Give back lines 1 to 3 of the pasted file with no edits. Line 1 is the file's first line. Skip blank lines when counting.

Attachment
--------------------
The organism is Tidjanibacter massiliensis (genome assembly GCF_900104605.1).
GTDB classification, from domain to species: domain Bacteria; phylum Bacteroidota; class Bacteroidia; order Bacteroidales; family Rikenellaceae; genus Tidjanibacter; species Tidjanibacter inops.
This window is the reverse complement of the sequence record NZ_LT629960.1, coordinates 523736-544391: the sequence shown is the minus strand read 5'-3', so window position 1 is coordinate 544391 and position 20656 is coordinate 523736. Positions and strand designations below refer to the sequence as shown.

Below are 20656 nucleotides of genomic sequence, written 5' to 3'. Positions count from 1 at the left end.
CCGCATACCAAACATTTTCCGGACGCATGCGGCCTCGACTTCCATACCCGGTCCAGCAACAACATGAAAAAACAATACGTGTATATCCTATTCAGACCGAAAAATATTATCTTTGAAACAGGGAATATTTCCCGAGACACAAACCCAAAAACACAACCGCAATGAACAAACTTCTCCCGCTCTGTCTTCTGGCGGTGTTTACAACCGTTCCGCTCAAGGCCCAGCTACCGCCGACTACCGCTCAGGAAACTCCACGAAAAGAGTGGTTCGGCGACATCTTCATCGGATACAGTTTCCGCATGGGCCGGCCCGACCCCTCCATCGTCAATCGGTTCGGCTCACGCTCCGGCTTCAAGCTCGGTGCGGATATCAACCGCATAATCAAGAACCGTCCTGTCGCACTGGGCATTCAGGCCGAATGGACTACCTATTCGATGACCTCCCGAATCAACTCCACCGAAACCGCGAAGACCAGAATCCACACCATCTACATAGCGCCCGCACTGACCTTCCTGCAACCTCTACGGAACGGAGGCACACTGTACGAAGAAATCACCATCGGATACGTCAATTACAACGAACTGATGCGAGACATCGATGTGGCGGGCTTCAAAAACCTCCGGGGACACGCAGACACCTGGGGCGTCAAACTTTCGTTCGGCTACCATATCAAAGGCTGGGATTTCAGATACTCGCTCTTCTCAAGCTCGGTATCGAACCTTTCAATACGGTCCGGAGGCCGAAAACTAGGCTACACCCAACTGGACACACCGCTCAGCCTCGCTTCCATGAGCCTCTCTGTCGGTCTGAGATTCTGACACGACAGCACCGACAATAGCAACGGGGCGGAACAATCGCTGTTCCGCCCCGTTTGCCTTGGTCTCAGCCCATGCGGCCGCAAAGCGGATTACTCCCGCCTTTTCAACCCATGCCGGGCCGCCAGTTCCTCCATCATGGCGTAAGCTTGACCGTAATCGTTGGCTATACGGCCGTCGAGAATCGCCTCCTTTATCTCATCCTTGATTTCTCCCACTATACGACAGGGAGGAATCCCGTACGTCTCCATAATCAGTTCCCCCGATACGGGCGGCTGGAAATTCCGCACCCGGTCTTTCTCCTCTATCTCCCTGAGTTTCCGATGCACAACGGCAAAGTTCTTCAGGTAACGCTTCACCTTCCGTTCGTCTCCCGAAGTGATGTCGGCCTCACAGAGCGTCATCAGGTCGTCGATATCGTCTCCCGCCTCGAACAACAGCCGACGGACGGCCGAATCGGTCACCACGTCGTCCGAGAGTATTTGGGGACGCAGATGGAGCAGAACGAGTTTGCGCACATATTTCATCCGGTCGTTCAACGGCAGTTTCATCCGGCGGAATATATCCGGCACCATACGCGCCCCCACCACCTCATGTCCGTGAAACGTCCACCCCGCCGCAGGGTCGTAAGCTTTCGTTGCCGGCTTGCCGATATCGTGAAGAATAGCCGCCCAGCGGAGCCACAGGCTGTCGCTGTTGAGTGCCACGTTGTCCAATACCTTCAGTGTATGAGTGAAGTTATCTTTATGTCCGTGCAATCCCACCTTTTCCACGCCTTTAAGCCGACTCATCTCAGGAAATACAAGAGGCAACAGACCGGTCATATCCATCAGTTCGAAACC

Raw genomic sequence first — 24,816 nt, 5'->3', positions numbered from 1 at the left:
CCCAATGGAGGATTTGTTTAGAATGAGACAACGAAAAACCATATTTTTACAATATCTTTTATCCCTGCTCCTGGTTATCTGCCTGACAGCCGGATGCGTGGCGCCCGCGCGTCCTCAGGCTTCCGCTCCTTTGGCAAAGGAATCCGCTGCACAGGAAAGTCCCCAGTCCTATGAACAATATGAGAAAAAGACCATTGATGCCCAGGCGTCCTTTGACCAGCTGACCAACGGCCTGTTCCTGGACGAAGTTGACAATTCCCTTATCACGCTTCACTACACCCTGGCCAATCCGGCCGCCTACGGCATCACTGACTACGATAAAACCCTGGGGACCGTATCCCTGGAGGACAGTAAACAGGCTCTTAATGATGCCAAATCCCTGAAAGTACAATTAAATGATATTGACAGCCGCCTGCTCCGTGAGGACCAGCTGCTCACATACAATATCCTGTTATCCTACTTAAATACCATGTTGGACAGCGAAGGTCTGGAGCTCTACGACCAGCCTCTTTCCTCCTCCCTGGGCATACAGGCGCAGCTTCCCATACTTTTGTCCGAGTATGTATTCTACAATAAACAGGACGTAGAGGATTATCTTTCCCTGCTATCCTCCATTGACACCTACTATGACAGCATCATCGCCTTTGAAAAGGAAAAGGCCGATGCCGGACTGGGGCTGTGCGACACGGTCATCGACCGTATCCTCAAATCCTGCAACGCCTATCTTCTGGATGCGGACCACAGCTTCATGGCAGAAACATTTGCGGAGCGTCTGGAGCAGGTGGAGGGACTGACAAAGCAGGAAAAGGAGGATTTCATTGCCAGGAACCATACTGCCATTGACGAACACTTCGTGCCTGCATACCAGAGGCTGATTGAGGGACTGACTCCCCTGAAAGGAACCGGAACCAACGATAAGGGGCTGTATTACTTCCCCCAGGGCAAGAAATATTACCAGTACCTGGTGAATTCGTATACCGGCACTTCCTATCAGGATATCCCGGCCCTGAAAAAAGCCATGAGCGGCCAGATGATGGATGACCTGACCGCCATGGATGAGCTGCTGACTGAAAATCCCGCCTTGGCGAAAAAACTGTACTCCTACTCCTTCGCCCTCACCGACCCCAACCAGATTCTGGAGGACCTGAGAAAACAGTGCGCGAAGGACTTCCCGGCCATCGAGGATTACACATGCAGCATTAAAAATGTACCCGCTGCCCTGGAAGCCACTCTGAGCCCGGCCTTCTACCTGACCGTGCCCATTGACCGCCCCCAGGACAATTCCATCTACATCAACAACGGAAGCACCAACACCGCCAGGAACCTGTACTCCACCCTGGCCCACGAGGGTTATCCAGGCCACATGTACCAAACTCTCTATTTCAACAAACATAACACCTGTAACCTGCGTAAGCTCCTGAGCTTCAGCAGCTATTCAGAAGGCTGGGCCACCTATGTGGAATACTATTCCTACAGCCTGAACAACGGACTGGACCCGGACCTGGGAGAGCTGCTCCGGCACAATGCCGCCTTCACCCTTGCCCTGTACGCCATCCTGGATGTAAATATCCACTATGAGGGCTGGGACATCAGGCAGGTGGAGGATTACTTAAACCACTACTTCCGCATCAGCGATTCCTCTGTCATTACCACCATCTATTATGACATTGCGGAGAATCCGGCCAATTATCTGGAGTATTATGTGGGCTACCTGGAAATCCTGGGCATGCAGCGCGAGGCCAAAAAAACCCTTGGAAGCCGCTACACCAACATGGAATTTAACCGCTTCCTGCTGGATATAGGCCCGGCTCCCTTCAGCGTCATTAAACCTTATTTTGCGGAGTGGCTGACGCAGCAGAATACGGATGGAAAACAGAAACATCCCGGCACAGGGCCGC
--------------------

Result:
The organism is Tidjanibacter massiliensis (genome assembly GCF_900104605.1).
GTDB classification, from domain to species: domain Bacteria; phylum Bacteroidota; class Bacteroidia; order Bacteroidales; family Rikenellaceae; genus Tidjanibacter; species Tidjanibacter inops.
This window is the reverse complement of the sequence record NZ_LT629960.1, coordinates 523736-544391: the sequence shown is the minus strand read 5'-3', so window position 1 is coordinate 544391 and position 20656 is coordinate 523736. Positions and strand designations below refer to the sequence as shown.